The native California garden was designed and dedicated in 1959 by a small group of California plant lovers who felt it was important to educate school children in native California flora, and wanted to create a demonstration landscape for homeowners. Many of the original plantings are still there, and many more have been added over the years. Spring to early summer is the best time to view native plants like the bright yellow flannel bush, mountain lilac, monkey flower, sage and Matilija poppies. We wandered around happily, familiarizing ourselves with the plants and musing over what we could plant in our own western garden.
Somewhere in between the Rose Garden and the California Garden, we turned around and realized that the youngest member of our party, 7-year-old Will, was nowhere to be found. The adult members (me, my husband, mom and dad) immediately began combing the immediate area, calling Will’s name and trying not to panic. I started running aimlessly, at the same time eyeing the koi-filled ponds around us and desperately hoping that my son hadn’t decided to go swimming.
Of course, when your child gets lost, every second is an eternity, so it’s difficult to judge exactly how much time had passed between the moment we realized Will had gone missing and the moment we were reunited. I only know that somewhere in the midst of my own panicked dashing about the gardens, out of the clear blue, a soft-spoken older gentleman who was a docent at the Gardens walked up and asked me if I was William’s mother. I think I stopped and stared at him for a full minute in wonder, as if he were some kind of angel, and gasped “YES!! YES, I AM!!” In no time at all, this wonderful man calmly led me back to the office at the entrance gate, where my errant young son was sitting teary-eyed on a chair. In a matter of seconds he was locked firmly in my embrace, while I gushed out my gratitude to the docent and the rest of the office staff for finding him. Only a few minutes later I was wagging my finger and giving the harsh “don’t you ever leave my SIGHT!!!” lecture to my boy, who looked abashed, but relieved. He clung to my hand throughout the rest of our visit, while his grandparents hovered close by.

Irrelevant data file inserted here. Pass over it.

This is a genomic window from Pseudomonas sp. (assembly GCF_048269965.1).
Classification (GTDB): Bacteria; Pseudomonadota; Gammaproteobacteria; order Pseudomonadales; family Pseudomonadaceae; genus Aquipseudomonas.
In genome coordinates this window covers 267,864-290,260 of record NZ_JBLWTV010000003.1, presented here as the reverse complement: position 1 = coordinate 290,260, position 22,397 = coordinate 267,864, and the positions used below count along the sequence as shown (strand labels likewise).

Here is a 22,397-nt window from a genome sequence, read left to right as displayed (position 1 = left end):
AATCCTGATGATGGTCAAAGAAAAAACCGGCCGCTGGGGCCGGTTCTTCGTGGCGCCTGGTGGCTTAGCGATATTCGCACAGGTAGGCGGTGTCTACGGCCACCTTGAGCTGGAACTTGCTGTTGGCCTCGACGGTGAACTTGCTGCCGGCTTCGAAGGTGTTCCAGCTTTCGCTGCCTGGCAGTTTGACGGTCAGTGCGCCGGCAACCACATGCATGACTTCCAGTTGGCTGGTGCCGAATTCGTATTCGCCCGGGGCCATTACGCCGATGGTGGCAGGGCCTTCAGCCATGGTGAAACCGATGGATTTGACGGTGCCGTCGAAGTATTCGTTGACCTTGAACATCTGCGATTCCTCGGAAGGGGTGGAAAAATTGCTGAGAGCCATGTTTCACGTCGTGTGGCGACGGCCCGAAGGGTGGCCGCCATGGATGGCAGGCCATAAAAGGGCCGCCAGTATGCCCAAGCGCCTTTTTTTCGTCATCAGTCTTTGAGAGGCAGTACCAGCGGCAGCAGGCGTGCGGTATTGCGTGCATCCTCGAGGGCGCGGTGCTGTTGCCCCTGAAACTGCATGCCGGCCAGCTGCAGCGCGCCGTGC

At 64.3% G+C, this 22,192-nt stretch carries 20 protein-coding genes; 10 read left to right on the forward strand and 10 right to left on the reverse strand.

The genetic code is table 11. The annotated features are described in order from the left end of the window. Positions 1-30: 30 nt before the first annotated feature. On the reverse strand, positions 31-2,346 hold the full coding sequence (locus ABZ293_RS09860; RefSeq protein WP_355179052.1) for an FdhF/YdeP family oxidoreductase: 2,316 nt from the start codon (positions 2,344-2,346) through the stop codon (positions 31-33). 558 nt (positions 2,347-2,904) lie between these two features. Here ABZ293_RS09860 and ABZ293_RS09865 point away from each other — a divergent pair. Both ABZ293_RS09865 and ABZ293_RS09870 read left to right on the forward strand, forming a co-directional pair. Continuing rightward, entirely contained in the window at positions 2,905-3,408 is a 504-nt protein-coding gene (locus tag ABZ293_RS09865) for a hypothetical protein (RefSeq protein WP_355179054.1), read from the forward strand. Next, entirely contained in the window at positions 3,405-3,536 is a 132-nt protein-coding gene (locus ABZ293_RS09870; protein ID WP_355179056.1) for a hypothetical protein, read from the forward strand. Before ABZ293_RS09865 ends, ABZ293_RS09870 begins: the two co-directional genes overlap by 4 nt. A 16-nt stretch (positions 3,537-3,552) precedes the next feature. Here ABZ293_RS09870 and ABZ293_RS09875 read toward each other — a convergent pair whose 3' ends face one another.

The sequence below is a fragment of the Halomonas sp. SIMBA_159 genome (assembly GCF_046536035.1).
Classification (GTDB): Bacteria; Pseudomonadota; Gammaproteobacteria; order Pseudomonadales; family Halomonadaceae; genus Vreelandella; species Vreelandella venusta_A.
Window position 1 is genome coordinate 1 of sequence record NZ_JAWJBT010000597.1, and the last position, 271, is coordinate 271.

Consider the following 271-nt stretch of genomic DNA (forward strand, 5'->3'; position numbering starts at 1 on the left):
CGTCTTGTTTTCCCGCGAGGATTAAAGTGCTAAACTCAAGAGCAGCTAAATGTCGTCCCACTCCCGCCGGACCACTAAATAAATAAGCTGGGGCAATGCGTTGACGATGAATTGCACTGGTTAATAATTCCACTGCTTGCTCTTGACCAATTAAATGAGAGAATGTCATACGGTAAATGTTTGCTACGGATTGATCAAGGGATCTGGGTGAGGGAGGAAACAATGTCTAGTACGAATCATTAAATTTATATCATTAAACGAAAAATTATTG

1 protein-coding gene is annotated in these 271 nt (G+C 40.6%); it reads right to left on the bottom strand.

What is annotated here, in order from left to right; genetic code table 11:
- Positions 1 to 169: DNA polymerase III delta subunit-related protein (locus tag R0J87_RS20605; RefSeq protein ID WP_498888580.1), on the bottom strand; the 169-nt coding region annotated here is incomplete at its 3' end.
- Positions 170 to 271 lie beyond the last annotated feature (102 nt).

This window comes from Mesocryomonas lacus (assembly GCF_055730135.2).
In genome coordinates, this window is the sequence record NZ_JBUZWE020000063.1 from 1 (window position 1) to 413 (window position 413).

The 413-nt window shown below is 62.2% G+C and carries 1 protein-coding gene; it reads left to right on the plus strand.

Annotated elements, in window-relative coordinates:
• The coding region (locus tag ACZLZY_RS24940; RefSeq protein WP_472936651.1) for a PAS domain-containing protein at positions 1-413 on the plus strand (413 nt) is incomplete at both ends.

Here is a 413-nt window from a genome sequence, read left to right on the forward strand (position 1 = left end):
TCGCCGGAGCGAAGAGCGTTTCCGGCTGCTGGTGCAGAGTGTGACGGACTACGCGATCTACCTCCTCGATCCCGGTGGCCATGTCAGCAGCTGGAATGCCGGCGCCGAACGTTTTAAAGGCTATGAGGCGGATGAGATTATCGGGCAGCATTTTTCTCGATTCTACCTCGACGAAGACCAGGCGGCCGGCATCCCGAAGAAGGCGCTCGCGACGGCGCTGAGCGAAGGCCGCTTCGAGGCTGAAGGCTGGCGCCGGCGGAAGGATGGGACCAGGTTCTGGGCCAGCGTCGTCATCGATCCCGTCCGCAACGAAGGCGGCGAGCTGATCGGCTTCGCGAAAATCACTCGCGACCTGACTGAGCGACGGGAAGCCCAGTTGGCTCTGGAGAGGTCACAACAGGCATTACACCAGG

We relaxed a bit when we reached the tranquil Japanese-style garden, which blends design elements of classic tea, strolling and Zen gardens. We crossed an arched bridge and strolled on shaded paths along a koi-filled stream to the Full Moon Tea House, designed by Whitney Smith and built in 1966. The blue tile roofing, imported from Japan, is especially striking in the spring when nearby pink cherry and plum trees are in bloom. Nearby, the Minka (traditional farmhouse) was designed and donated by Robert H. Kawashima in 1969. The plant collection features Japanese maples, azaleas, bamboo, and other Asian plants. You can sit on the porch of the tea house and enjoy your beverage of choice or a small snack while overlooking the koi pond.